I just finished reading The Castle by Franz Kafka. It really takes a master to make you want to finish a book that is about nothing, in which nothing happens, and you know it the entire time. So I read the book. About nothing. And then it ends....IN THE MIDDLE OF A SENTENCE! I had to get online to make sure my book wasn't missing the last few pages, a printing error or something (which I've come across in other books). But no. No error. It just stops in the middle of a sentence. Right after something happens that is completely random so you don't even know where they are going with it.
The last senetence:
She held out her trembling hand to K. and had him sit down beside her, she spoke with great difficulty, it was difficult to understand her, but what she said
And that's it. I'm sure you can understand my bafflement.
Kafka died prior to finishing
The Castle and it is questionable
whether Kafka intended on finishing it if had he survived his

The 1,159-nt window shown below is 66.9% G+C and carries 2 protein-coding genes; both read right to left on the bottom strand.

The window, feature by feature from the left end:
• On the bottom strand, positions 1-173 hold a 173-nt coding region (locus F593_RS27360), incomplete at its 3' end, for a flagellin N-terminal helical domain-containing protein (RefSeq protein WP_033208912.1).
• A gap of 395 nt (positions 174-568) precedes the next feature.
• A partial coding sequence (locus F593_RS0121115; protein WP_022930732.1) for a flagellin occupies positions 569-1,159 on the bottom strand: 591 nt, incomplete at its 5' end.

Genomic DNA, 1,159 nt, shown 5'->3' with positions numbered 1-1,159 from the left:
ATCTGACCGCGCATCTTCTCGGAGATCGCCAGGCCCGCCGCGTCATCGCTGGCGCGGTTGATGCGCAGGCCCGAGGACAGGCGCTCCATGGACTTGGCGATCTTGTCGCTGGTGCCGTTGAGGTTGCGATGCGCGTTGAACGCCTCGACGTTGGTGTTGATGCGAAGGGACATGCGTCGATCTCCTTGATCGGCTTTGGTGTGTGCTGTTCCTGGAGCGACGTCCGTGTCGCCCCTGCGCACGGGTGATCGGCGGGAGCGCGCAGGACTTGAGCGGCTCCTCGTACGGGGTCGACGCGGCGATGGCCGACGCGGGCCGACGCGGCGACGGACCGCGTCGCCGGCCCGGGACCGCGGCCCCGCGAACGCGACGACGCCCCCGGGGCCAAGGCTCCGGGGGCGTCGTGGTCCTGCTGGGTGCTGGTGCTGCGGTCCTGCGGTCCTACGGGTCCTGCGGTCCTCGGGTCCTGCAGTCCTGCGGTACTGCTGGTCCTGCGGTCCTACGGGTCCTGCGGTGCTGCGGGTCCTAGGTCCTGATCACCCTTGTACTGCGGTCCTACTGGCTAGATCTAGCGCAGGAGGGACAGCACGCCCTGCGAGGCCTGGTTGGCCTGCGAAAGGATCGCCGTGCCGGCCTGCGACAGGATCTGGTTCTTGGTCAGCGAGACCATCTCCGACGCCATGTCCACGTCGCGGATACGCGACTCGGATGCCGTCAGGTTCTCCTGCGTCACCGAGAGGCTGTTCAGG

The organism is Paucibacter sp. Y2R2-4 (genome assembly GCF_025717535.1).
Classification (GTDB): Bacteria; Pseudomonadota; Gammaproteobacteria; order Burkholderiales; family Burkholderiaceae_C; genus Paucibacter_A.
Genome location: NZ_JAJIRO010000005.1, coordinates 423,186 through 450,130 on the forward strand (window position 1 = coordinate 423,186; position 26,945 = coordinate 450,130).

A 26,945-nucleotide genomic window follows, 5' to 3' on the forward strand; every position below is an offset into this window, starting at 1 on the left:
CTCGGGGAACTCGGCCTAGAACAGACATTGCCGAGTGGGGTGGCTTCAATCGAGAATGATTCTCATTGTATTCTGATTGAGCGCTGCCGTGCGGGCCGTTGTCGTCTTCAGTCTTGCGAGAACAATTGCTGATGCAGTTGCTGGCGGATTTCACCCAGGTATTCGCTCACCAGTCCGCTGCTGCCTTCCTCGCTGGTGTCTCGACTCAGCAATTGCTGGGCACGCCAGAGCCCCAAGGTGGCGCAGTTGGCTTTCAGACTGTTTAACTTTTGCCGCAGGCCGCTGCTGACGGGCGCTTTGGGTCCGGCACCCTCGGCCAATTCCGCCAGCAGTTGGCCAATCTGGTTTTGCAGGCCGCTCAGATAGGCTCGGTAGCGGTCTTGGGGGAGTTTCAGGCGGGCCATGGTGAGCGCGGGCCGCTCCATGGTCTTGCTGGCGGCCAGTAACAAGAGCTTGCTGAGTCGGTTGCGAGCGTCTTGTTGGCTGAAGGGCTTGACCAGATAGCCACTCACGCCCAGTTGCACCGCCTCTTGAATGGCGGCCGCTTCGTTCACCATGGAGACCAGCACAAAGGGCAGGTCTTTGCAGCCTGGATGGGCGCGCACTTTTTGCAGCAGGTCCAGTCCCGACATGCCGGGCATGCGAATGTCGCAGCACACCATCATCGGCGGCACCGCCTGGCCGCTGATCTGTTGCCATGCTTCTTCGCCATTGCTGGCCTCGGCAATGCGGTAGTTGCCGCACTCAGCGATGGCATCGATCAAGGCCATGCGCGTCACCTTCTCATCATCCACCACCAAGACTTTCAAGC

tuberculosis. On separate occasions he told his friend Max Brod
of two different conditions: K., the book's protagonist, would continue
to reside and die in the village; the castle notifying him on his death
bed that his "legal claim to live in the village was not valid, yet,
taking certain auxiliary circumstances into account, he was permitted
to live and work there" , but then on Sept 11, 1922 in a letter to Max Brod, he said he was giving up on the book and would never return to it.As it is, the book ends mid-sentence.
But other than that, it was the most entertaining book about nothing. A commentary of sorts of the incomprehensibleness of government protocol. The futileness of working against the system.